|The Geology of Table Mountain
hundred million years ago, beneath deep waters, sediments and ocean deposits
began to form a continental shelf made of shale. Hot Magma from within the
earth's core intruded into this shale around 600 million years ago, and cooled
to form hard granite. This very strong igneous rock gave the shale a tough
Underwater, the shales were eroded, but from 450 million years ago, sediments
from rivers created layers of sandstone on top of the granite and shale, known
today as 'the Cape Supergroup'. Around 300 million years ago ice sheets
flattened the layers of sandstone and, today, you can find deposits made by
glaciers at Maclear's Beacon, the summit of Table Mountain (1086m). At this
time Africa was at the heart of Pangea - a vast supercontinent - and it was
located much further south than modern Africa.
One hundred and sixty-five million years ago, great shifts in the earth's
tectonic plates led to the splitting of Pangea into two parts. The southern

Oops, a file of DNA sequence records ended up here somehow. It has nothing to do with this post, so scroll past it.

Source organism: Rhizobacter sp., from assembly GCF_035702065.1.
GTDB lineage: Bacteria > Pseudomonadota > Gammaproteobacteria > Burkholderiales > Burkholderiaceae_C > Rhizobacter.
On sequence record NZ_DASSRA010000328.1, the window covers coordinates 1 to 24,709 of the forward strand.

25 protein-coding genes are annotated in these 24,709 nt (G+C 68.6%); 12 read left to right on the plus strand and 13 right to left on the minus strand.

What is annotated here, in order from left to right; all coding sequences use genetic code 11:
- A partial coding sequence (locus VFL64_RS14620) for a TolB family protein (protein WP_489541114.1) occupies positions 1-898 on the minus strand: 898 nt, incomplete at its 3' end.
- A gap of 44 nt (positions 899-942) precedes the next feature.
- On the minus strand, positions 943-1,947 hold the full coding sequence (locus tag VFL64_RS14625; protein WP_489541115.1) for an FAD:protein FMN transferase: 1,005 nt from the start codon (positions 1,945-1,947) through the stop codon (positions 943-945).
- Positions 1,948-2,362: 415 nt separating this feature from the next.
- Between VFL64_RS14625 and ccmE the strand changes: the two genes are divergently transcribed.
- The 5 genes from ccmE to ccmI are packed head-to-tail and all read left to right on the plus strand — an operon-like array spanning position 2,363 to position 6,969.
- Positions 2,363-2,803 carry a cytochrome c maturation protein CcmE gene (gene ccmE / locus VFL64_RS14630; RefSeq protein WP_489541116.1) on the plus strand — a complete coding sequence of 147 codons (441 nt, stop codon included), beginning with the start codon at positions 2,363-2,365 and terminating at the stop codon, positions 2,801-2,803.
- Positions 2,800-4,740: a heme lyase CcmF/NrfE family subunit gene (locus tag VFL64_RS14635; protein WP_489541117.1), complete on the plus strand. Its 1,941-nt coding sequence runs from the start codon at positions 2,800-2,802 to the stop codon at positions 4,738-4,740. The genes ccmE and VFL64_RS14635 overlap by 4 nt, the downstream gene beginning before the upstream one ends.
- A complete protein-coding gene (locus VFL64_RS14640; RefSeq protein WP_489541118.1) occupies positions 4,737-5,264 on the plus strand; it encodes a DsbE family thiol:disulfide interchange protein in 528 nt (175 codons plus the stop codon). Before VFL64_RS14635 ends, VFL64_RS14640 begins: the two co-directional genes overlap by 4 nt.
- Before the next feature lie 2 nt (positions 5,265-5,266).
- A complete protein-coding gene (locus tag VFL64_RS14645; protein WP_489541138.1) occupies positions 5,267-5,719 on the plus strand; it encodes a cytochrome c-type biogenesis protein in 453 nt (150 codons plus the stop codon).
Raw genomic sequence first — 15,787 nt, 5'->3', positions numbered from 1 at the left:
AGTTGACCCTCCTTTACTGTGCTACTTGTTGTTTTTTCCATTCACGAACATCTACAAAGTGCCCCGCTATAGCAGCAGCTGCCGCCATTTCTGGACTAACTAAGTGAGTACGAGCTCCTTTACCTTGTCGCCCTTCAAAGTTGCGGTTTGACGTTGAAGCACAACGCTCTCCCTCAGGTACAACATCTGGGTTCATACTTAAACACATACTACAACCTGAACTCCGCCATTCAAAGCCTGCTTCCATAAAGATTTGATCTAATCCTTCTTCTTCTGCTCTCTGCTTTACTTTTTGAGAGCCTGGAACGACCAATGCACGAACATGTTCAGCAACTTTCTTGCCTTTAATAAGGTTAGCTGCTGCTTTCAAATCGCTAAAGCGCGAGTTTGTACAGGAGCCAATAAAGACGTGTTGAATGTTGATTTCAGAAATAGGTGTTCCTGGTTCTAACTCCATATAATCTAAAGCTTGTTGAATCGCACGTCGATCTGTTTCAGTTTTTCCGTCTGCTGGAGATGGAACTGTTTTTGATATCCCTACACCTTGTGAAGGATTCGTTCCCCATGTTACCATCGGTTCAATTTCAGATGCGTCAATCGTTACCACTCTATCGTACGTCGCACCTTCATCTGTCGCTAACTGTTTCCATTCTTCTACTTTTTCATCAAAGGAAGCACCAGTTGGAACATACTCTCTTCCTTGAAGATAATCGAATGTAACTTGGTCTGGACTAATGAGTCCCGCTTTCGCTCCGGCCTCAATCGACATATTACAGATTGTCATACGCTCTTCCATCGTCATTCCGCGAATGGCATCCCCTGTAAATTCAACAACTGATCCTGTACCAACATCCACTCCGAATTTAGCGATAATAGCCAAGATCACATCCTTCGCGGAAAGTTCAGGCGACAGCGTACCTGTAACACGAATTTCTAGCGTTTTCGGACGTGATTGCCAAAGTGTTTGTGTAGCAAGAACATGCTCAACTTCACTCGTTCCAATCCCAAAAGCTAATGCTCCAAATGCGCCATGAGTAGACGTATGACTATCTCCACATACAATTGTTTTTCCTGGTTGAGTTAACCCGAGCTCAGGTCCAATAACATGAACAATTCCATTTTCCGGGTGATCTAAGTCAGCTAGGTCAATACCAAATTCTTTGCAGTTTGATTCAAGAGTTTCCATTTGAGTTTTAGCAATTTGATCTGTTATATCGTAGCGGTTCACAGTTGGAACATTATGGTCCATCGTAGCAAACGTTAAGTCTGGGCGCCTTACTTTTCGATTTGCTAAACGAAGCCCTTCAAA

continent - Gondwanaland - also began to break up, and by 100 million years ago
Australia and Antarctica (including India) had broken away from Africa - which
remained more or less stationary.
The shifts in the earth's plates created many fold mountains - including the
Hottentot-Holland range in the Cape Winelands. But the hard granite base of
Table Mountain resisted folding and deflected the forces downwards. This
produced uplift in a geological process known as istotacy, or 'emerging relief'
and Table Mountain began to rise above sea level. This process probably started
about 280 million years ago, and continues to the present day, making Table
Mountain one of the oldest mountains in the world (it is six times older than
As Table Mountain rises, so it is constantly eroded by the onslaught of high
winds, rain and fire. The sandstone superstructure is protected from the rough
seas by it's granite base (clearly visible along the coastline at Camps Bay and
beyond Simon's Town). But its coarse sandstone heights have been worn by the
other elements into strange and fantastic shapes, giving the mountain its
extraordinary gnarled and craggy appearance. The sheer front face, however, was
caused by the action of waves - it is a giant cliff face.
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